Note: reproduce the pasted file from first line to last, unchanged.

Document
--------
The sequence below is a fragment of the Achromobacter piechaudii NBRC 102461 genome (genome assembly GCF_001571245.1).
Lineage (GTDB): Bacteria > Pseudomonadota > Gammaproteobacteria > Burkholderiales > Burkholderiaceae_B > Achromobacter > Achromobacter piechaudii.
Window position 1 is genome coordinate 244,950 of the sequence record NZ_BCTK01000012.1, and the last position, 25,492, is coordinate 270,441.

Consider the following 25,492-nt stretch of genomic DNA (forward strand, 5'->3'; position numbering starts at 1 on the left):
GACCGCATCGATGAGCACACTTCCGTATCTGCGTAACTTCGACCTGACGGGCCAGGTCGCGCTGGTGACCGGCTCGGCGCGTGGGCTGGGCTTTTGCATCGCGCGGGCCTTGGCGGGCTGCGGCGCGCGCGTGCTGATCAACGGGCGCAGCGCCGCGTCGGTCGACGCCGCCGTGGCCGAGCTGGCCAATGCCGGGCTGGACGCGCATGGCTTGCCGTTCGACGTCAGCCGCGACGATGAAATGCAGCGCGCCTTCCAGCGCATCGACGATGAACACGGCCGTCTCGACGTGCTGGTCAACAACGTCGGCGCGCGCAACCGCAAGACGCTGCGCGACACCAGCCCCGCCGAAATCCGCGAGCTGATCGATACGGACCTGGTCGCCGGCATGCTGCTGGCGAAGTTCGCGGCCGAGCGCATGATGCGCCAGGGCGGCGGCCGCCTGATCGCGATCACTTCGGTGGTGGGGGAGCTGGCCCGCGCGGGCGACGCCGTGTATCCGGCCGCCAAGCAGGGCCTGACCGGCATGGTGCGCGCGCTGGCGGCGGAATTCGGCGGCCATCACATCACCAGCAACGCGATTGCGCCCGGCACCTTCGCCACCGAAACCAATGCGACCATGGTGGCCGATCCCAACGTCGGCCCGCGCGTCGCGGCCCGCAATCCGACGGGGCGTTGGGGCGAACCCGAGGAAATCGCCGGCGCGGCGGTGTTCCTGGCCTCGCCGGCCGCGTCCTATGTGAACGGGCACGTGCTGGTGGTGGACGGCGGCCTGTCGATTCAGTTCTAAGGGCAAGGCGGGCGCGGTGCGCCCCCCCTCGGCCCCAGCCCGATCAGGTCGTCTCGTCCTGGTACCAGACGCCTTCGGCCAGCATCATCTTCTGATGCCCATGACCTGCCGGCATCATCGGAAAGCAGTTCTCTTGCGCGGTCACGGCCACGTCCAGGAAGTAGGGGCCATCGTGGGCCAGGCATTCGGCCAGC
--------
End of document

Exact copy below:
The sequence below is a fragment of the Achromobacter piechaudii NBRC 102461 genome (genome assembly GCF_001571245.1).
Lineage (GTDB): Bacteria > Pseudomonadota > Gammaproteobacteria > Burkholderiales > Burkholderiaceae_B > Achromobacter > Achromobacter piechaudii.
Window position 1 is genome coordinate 244,950 of the sequence record NZ_BCTK01000012.1, and the last position, 25,492, is coordinate 270,441.

Consider the following 25,492-nt stretch of genomic DNA (forward strand, 5'->3'; position numbering starts at 1 on the left):
GACCGCATCGATGAGCACACTTCCGTATCTGCGTAACTTCGACCTGACGGGCCAGGTCGCGCTGGTGACCGGCTCGGCGCGTGGGCTGGGCTTTTGCATCGCGCGGGCCTTGGCGGGCTGCGGCGCGCGCGTGCTGATCAACGGGCGCAGCGCCGCGTCGGTCGACGCCGCCGTGGCCGAGCTGGCCAATGCCGGGCTGGACGCGCATGGCTTGCCGTTCGACGTCAGCCGCGACGATGAAATGCAGCGCGCCTTCCAGCGCATCGACGATGAACACGGCCGTCTCGACGTGCTGGTCAACAACGTCGGCGCGCGCAACCGCAAGACGCTGCGCGACACCAGCCCCGCCGAAATCCGCGAGCTGATCGATACGGACCTGGTCGCCGGCATGCTGCTGGCGAAGTTCGCGGCCGAGCGCATGATGCGCCAGGGCGGCGGCCGCCTGATCGCGATCACTTCGGTGGTGGGGGAGCTGGCCCGCGCGGGCGACGCCGTGTATCCGGCCGCCAAGCAGGGCCTGACCGGCATGGTGCGCGCGCTGGCGGCGGAATTCGGCGGCCATCACATCACCAGCAACGCGATTGCGCCCGGCACCTTCGCCACCGAAACCAATGCGACCATGGTGGCCGATCCCAACGTCGGCCCGCGCGTCGCGGCCCGCAATCCGACGGGGCGTTGGGGCGAACCCGAGGAAATCGCCGGCGCGGCGGTGTTCCTGGCCTCGCCGGCCGCGTCCTATGTGAACGGGCACGTGCTGGTGGTGGACGGCGGCCTGTCGATTCAGTTCTAAGGGCAAGGCGGGCGCGGTGCGCCCCCCCTCGGCCCCAGCCCGATCAGGTCGTCTCGTCCTGGTACCAGACGCCTTCGGCCAGCATCATCTTCTGATGCCCATGACCTGCCGGCATCATCGGAAAGCAGTTCTCTTGCGCGGTCACGGCCACGTCCAGGAAGTAGGGGCCATCGTGGGCCAGGCATTCGGCCAGC